Regulatory Outlook

Food Law | UK Regulatory Outlook July 2023

Published on 26th Jul 2023

HFSS restrictions across the nations | Ofcom respond to consultation on online HFSS advertising | Expected revised guidance on precautionary allergen labelling

HFSS restrictions across the nations

As flagged in last month's Regulatory Outlook, the UK government announced that the promotion restrictions on high in fat, salt, or sugar (HFSS) products in England such as "buy one, get one free" will be further delayed for another two years until 2025.

Across the devolved nations, the Scottish government has also announced that it will be consulting on detailed regulations to ban HFSS promotions in the autumn, with restrictions set to be introduced in 2025 at the earliest.

The Welsh government has also announced that a new law on promotion restrictions, will be introduced in 2024 and will be rolled out across Wales by 2025. The Welsh government has stated that it intends also to look at temporary price promotions and meal deals, outlining that this would not ban meal deals or other types of promotion but would restrict the inclusion of the unhealthiest products. The Welsh government will be launching a consultation later in 2023.

Businesses who will be affected by these restrictions should keep an eye out for updates on the introduction of the restrictions and on the publication of the consultations in Scotland and Wales and consider whether they want to respond. Additionally, the various consultations and delays could also mean that we may see some divergence between the HFSS restrictions across the UK. For example, the Welsh government has stated it is to consult on including meal deals within its restrictions: this is something that has not been considered by either England or Scotland.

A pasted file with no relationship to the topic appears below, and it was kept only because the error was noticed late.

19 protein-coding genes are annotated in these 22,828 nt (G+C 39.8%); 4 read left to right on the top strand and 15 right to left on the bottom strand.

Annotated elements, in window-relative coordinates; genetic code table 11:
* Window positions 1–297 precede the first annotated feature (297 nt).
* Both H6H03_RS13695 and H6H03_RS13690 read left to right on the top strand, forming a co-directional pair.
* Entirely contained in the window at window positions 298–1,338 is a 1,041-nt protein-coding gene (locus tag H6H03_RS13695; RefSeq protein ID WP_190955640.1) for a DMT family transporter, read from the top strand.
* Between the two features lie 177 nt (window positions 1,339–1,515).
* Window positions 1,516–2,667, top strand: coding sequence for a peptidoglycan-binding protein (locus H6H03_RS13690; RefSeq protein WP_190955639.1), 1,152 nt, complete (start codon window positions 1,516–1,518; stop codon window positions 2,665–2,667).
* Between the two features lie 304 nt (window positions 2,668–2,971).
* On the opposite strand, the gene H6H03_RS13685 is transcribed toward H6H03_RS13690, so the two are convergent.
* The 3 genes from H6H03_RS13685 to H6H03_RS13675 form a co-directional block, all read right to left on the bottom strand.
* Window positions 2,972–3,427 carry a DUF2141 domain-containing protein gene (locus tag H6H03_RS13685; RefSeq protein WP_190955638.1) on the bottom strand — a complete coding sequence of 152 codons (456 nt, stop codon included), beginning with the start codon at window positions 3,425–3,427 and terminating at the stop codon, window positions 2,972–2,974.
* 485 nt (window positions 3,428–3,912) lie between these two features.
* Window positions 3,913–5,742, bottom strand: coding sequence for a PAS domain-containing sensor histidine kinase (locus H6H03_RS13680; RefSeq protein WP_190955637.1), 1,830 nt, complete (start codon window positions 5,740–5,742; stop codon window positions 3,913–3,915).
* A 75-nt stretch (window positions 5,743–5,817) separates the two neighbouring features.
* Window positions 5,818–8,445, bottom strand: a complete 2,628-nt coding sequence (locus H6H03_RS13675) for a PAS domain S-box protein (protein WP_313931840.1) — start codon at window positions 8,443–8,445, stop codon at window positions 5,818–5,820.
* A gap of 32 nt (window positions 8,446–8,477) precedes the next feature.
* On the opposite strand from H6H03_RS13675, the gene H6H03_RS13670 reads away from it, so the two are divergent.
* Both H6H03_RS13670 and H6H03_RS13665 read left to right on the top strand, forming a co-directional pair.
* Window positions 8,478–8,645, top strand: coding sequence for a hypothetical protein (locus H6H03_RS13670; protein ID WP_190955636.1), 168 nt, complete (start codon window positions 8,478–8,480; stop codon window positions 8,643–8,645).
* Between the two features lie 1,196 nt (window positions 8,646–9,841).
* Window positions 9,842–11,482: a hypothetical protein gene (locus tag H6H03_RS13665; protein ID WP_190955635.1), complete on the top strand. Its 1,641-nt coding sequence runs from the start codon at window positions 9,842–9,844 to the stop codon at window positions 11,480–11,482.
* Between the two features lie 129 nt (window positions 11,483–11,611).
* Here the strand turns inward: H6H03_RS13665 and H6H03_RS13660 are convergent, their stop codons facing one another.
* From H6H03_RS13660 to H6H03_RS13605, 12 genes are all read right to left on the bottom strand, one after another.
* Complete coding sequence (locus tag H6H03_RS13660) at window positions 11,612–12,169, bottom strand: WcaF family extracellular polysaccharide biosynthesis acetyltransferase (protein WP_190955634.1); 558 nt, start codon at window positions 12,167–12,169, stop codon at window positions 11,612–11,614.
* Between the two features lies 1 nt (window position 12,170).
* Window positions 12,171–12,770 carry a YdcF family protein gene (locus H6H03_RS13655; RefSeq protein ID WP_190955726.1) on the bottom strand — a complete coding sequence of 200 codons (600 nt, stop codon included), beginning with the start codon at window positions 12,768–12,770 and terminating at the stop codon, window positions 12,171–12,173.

Ofcom respond to consultation on online HFSS advertising

As detailed in our Insight, Ofcom launched a consultation on its proposed approach to implementing new restrictions due to come into force in October 2025 on advertising for "less healthy" food and drink products that are high in fat, salt or sugar. The new rules will prohibit TV services and on-demand programme services from including advertising and sponsorship for less healthy food and drink products between 5.30am and 9.00pm; and paid-for advertisements for these products, where they are aimed at UK users, are prohibited from being placed online at any time.

Ofcom's response confirms that the ASA will be the co-regulator for the online advertising prohibition and confirming that the Broadcast Committee of Advertising Practice (BCAP) Code and the Broadcasting Code will be updated to reflect the new restrictions that apply to advertising and sponsorship on TV.

Expected revised guidance on precautionary allergen labelling

As detailed in our April issue of the Regulatory Outlook, the Food Standards Agency (FSA) launched a consultation as part of a routine review and update of the "Allergen Labelling Technical Guidance". The FSA's page states that a summary of responses should be published within three months of the consultation ending, which was in May. Therefore we expect that an update on the how the guidance will be changing could be published this summer.

Revision of EU marketing standards for certain 'breakfast' directives

briefing was published this month on the European Commission's proposals to update the "breakfast directives". The proposed directive, to be transposed into national legislation within 18 months of its entry into force, amends four of the seven "breakfast directives", changes include: